- When I think of my body, my first thought is ______ because_____
- When I think of my body, the first thought I want to think is ________ because_____
It helps to acknowledge and question our inner criticisms so that we can understand where they come from and begin the healing process.
Now in no way should these tools be mistaken as a deterrent from being ambitious and achieving goals.
It’s about making improvements in a healthy way.
Mervyn Reid-Nelson, a body confidence photographer, said for an article on Forbes.com, “Yes, make improvements, of course! But these improvements shouldn’t ideally be founded upon self-resentment or because you want ‘Sarah’s’ thighs. I hate to be the bearer of bad news (or reality) but there is always a possibility you won’t make it…and then, of course, there’s a fear that you’ll fall further back down the well of inadequacy. The goal is self-acceptance first and then improvement. Ask yourself: is it really for health purposes and self-acceptance or do I want a great bikini shot for the ‘Gram’? If you’re not making changes for the right reasons reaching these goals can also bring about a deeper sense of unfulfillment and inadequacy. Realising you’ve climbed the wrong mountain is heartbreaking for anyone.”
Wanting a “better” body and working towards it is not going to cancel out all of the work you are putting in to improve your body image – it is the reason behind wanting a better body that may do that. To achieve body goals without doing more harm than good, always ask yourself why the goal is important to you before you commit to achieving it. If the reason sounds like, “To get Auntie to compliment me at the next family gathering” then you would be actively participating in the same cycle you are trying to free yourself from. A healthy reason can sound like, “I want to exercise every day to try to reduce stress” or “I want to do my makeup every day because taking that time to do something for myself brings me joy”.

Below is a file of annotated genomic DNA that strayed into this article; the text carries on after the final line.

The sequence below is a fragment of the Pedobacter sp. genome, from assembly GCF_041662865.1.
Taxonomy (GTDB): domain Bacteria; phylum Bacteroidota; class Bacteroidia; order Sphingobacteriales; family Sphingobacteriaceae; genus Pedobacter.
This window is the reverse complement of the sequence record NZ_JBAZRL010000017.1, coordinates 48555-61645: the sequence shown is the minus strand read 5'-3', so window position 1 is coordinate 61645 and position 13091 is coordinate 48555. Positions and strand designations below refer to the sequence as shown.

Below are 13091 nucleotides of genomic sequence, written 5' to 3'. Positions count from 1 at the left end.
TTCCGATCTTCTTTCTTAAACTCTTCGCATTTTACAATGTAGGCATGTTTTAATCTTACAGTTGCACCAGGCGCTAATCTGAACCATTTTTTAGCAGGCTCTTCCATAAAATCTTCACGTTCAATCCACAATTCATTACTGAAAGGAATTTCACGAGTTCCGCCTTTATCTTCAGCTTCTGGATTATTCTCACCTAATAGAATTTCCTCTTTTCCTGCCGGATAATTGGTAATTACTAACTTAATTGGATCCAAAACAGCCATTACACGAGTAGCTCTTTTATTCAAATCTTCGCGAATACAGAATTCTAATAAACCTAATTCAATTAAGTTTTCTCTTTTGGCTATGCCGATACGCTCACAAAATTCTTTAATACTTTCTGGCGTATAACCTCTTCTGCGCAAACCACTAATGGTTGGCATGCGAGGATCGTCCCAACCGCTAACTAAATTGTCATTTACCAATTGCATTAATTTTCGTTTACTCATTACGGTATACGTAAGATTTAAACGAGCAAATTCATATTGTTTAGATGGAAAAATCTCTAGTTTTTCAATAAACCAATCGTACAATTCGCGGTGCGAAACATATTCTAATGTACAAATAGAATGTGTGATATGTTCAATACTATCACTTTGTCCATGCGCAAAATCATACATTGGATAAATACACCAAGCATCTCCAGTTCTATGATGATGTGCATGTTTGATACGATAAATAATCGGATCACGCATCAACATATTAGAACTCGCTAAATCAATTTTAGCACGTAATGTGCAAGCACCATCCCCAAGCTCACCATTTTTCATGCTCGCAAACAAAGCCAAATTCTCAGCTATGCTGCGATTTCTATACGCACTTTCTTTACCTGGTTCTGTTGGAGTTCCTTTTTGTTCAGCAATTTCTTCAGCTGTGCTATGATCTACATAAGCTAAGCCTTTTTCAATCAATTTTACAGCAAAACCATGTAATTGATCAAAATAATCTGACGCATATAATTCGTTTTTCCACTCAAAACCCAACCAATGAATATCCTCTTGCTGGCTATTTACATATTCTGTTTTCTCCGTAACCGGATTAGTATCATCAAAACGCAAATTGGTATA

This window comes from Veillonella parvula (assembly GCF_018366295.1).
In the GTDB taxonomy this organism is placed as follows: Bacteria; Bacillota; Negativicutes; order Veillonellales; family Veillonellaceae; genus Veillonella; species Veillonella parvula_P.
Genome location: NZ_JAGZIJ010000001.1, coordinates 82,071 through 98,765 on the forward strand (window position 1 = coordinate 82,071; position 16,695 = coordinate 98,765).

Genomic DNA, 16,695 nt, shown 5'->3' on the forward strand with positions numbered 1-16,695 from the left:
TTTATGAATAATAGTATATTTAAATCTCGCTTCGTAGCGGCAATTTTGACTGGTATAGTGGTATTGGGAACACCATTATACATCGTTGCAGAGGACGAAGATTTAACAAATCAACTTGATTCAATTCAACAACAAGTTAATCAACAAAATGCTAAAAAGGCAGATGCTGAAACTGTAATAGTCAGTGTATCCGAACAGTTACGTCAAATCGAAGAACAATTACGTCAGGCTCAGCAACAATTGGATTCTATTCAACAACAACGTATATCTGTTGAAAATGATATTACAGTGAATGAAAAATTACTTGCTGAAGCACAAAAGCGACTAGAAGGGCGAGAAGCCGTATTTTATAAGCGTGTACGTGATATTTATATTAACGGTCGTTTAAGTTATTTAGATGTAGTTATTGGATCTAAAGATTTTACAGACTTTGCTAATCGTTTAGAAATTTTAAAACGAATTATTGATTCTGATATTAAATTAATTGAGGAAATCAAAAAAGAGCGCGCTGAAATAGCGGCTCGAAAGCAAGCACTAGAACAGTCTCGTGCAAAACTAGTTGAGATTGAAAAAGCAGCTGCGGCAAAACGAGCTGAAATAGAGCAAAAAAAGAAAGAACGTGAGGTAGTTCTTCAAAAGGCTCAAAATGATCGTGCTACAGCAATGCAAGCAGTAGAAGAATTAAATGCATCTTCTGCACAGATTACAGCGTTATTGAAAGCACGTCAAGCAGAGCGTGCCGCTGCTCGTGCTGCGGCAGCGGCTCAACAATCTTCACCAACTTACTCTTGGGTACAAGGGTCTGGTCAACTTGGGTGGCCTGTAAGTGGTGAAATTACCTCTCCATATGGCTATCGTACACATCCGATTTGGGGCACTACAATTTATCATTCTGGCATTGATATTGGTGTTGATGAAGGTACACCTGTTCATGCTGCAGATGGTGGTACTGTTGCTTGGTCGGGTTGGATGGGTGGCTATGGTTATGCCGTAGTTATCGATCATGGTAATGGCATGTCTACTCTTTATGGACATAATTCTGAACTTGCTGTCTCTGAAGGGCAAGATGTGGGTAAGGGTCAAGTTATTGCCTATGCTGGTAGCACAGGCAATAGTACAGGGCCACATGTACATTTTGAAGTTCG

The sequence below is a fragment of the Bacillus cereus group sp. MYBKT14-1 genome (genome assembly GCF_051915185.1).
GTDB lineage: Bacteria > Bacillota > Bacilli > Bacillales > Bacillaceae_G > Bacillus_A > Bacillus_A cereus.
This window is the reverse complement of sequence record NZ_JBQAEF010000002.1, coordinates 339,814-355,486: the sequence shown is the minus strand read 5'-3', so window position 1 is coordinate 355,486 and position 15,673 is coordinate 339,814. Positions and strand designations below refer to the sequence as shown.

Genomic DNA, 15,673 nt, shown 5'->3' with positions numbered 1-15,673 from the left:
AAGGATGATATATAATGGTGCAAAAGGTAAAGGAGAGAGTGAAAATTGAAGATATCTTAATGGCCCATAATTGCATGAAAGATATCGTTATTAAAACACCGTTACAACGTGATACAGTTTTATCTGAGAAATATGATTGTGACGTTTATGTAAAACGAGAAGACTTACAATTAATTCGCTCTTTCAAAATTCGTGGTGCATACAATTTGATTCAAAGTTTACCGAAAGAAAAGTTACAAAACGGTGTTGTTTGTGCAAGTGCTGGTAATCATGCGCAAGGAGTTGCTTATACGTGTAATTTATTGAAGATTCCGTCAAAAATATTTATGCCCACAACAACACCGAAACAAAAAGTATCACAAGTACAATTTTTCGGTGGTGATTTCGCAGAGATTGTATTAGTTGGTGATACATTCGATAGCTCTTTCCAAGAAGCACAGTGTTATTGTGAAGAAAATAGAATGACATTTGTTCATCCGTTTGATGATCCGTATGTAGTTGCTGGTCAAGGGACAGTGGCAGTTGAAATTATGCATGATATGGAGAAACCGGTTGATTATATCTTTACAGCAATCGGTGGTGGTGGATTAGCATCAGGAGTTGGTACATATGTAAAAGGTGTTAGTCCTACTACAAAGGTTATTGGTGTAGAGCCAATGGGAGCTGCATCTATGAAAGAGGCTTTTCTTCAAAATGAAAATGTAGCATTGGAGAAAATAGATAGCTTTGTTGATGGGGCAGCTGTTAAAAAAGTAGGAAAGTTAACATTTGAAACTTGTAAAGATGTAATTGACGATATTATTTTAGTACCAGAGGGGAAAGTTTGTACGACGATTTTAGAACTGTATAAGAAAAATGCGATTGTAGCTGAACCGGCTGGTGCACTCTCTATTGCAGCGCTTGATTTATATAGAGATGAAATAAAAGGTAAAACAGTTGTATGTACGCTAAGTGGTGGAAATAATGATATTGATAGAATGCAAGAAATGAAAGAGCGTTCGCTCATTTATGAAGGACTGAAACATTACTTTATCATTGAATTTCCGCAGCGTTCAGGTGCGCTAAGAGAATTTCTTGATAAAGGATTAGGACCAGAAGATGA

Our bodies belong to us and by setting boundaries, assessing the media that we consume, playing an active role in our self-talk or setting healthy goals, we can be well on our way to feeling like it.
12, Dr Peggy DefazIo February, and Jonas Daniel July 5. “Some Thoughts on Thoughts: The Inner Critic and Self-Talk.” Counseling Today, 6 Dec. 2018, ct.counseling.org/2018/12/some-thoughts-on-thoughts-the-inner-critic-and-self-talk/.
Cole, Bianca Miller. “Body Confidence, Body Positivity and Self Esteem – the Complicated Truth behind Instagram and Body Image Woes.” Forbes, Forbes Magazine, 29 June 2021, www.forbes.com/sites/biancamillercole/2020/06/04/body-confidence-body-positivity-and-self-esteemthe-complicated-truth-behind-instagram-and-body-image-woes/?sh=60ea27706a66.
“Understanding Ideal Body Shapes through History.” PureGym, 29 Jan. 2020, www.puregym.com/blog/body-shapes/.